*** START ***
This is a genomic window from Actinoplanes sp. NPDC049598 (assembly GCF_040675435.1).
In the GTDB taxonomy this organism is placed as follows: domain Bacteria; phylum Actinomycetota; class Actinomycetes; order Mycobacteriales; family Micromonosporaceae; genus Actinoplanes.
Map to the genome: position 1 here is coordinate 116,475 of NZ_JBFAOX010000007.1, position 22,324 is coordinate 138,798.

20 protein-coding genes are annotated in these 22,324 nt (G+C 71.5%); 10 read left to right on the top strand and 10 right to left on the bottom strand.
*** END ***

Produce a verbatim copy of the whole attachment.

This is a genomic window from Actinoplanes sp. NPDC049598 (assembly GCF_040675435.1).
In the GTDB taxonomy this organism is placed as follows: domain Bacteria; phylum Actinomycetota; class Actinomycetes; order Mycobacteriales; family Micromonosporaceae; genus Actinoplanes.
Map to the genome: position 1 here is coordinate 116,475 of NZ_JBFAOX010000007.1, position 22,324 is coordinate 138,798.

20 protein-coding genes are annotated in these 22,324 nt (G+C 71.5%); 10 read left to right on the top strand and 10 right to left on the bottom strand.